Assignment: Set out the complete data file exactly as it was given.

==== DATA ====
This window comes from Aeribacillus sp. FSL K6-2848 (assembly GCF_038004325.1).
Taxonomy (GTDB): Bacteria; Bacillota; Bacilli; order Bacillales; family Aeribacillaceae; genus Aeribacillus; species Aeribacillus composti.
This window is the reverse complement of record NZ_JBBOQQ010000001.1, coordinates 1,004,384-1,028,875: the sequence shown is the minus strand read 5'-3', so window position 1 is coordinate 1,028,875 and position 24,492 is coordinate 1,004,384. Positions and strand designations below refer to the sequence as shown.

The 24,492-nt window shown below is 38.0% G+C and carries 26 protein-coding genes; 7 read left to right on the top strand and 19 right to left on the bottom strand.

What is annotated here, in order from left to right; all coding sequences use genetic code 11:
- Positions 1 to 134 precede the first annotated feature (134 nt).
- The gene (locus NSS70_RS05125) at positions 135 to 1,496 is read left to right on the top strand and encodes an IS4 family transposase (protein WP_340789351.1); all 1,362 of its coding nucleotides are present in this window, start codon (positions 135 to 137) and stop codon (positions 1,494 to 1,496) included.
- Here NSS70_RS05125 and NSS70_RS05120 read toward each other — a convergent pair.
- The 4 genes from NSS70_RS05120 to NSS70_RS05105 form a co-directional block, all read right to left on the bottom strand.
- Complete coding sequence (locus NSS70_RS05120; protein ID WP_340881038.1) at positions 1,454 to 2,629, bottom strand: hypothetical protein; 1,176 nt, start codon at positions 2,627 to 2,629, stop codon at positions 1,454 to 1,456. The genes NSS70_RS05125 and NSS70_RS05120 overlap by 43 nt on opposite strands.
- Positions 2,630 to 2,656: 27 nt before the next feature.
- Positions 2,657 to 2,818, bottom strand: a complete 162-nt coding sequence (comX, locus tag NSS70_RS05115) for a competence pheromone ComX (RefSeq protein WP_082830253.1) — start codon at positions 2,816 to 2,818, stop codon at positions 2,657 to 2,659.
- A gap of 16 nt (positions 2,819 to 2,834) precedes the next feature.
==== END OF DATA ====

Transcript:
This window comes from Aeribacillus sp. FSL K6-2848 (assembly GCF_038004325.1).
Taxonomy (GTDB): Bacteria; Bacillota; Bacilli; order Bacillales; family Aeribacillaceae; genus Aeribacillus; species Aeribacillus composti.
This window is the reverse complement of record NZ_JBBOQQ010000001.1, coordinates 1,004,384-1,028,875: the sequence shown is the minus strand read 5'-3', so window position 1 is coordinate 1,028,875 and position 24,492 is coordinate 1,004,384. Positions and strand designations below refer to the sequence as shown.

The 24,492-nt window shown below is 38.0% G+C and carries 26 protein-coding genes; 7 read left to right on the top strand and 19 right to left on the bottom strand.

What is annotated here, in order from left to right; all coding sequences use genetic code 11:
- Positions 1 to 134 precede the first annotated feature (134 nt).
- The gene (locus NSS70_RS05125) at positions 135 to 1,496 is read left to right on the top strand and encodes an IS4 family transposase (protein WP_340789351.1); all 1,362 of its coding nucleotides are present in this window, start codon (positions 135 to 137) and stop codon (positions 1,494 to 1,496) included.
- Here NSS70_RS05125 and NSS70_RS05120 read toward each other — a convergent pair.
- The 4 genes from NSS70_RS05120 to NSS70_RS05105 form a co-directional block, all read right to left on the bottom strand.
- Complete coding sequence (locus NSS70_RS05120; protein ID WP_340881038.1) at positions 1,454 to 2,629, bottom strand: hypothetical protein; 1,176 nt, start codon at positions 2,627 to 2,629, stop codon at positions 1,454 to 1,456. The genes NSS70_RS05125 and NSS70_RS05120 overlap by 43 nt on opposite strands.
- Positions 2,630 to 2,656: 27 nt before the next feature.
- Positions 2,657 to 2,818, bottom strand: a complete 162-nt coding sequence (comX, locus tag NSS70_RS05115) for a competence pheromone ComX (RefSeq protein WP_082830253.1) — start codon at positions 2,816 to 2,818, stop codon at positions 2,657 to 2,659.
- A gap of 16 nt (positions 2,819 to 2,834) precedes the next feature.